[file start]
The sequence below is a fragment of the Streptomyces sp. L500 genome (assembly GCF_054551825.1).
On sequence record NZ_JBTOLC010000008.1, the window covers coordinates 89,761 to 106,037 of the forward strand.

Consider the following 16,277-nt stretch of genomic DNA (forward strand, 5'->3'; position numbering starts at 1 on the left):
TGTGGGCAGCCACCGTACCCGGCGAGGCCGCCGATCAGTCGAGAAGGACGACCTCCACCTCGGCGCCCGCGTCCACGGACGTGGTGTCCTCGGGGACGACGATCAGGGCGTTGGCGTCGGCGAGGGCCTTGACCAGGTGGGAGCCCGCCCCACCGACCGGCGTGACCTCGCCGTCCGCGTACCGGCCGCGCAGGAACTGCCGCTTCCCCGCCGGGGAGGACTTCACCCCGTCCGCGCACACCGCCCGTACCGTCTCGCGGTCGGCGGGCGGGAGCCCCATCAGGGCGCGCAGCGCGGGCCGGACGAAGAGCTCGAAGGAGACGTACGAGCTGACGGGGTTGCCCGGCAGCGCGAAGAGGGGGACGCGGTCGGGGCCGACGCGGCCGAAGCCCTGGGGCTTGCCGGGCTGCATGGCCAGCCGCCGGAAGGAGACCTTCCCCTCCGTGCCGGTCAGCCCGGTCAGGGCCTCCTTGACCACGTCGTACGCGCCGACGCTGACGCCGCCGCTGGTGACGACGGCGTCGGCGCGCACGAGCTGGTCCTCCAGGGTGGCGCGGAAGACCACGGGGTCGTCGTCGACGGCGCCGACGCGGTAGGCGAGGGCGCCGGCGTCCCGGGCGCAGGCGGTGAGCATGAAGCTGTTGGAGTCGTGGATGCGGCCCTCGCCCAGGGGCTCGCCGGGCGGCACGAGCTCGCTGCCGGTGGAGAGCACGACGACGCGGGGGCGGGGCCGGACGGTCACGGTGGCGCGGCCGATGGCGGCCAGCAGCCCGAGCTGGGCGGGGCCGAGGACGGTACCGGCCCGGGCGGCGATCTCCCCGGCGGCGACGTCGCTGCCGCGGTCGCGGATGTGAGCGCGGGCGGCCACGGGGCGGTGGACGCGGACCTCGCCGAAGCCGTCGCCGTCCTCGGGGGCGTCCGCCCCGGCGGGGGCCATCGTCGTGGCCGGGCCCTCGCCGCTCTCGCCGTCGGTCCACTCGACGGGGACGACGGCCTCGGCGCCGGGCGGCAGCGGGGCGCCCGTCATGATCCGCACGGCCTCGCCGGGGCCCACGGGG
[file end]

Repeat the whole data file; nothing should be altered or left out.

The sequence below is a fragment of the Streptomyces sp. L500 genome (assembly GCF_054551825.1).
On sequence record NZ_JBTOLC010000008.1, the window covers coordinates 89,761 to 106,037 of the forward strand.

Consider the following 16,277-nt stretch of genomic DNA (forward strand, 5'->3'; position numbering starts at 1 on the left):
TGTGGGCAGCCACCGTACCCGGCGAGGCCGCCGATCAGTCGAGAAGGACGACCTCCACCTCGGCGCCCGCGTCCACGGACGTGGTGTCCTCGGGGACGACGATCAGGGCGTTGGCGTCGGCGAGGGCCTTGACCAGGTGGGAGCCCGCCCCACCGACCGGCGTGACCTCGCCGTCCGCGTACCGGCCGCGCAGGAACTGCCGCTTCCCCGCCGGGGAGGACTTCACCCCGTCCGCGCACACCGCCCGTACCGTCTCGCGGTCGGCGGGCGGGAGCCCCATCAGGGCGCGCAGCGCGGGCCGGACGAAGAGCTCGAAGGAGACGTACGAGCTGACGGGGTTGCCCGGCAGCGCGAAGAGGGGGACGCGGTCGGGGCCGACGCGGCCGAAGCCCTGGGGCTTGCCGGGCTGCATGGCCAGCCGCCGGAAGGAGACCTTCCCCTCCGTGCCGGTCAGCCCGGTCAGGGCCTCCTTGACCACGTCGTACGCGCCGACGCTGACGCCGCCGCTGGTGACGACGGCGTCGGCGCGCACGAGCTGGTCCTCCAGGGTGGCGCGGAAGACCACGGGGTCGTCGTCGACGGCGCCGACGCGGTAGGCGAGGGCGCCGGCGTCCCGGGCGCAGGCGGTGAGCATGAAGCTGTTGGAGTCGTGGATGCGGCCCTCGCCCAGGGGCTCGCCGGGCGGCACGAGCTCGCTGCCGGTGGAGAGCACGACGACGCGGGGGCGGGGCCGGACGGTCACGGTGGCGCGGCCGATGGCGGCCAGCAGCCCGAGCTGGGCGGGGCCGAGGACGGTACCGGCCCGGGCGGCGATCTCCCCGGCGGCGACGTCGCTGCCGCGGTCGCGGATGTGAGCGCGGGCGGCCACGGGGCGGTGGACGCGGACCTCGCCGAAGCCGTCGCCGTCCTCGGGGGCGTCCGCCCCGGCGGGGGCCATCGTCGTGGCCGGGCCCTCGCCGCTCTCGCCGTCGGTCCACTCGACGGGGACGACGGCCTCGGCGCCGGGCGGCAGCGGGGCGCCCGTCATGATCCGCACGGCCTCGCCGGGGCCCACGGGG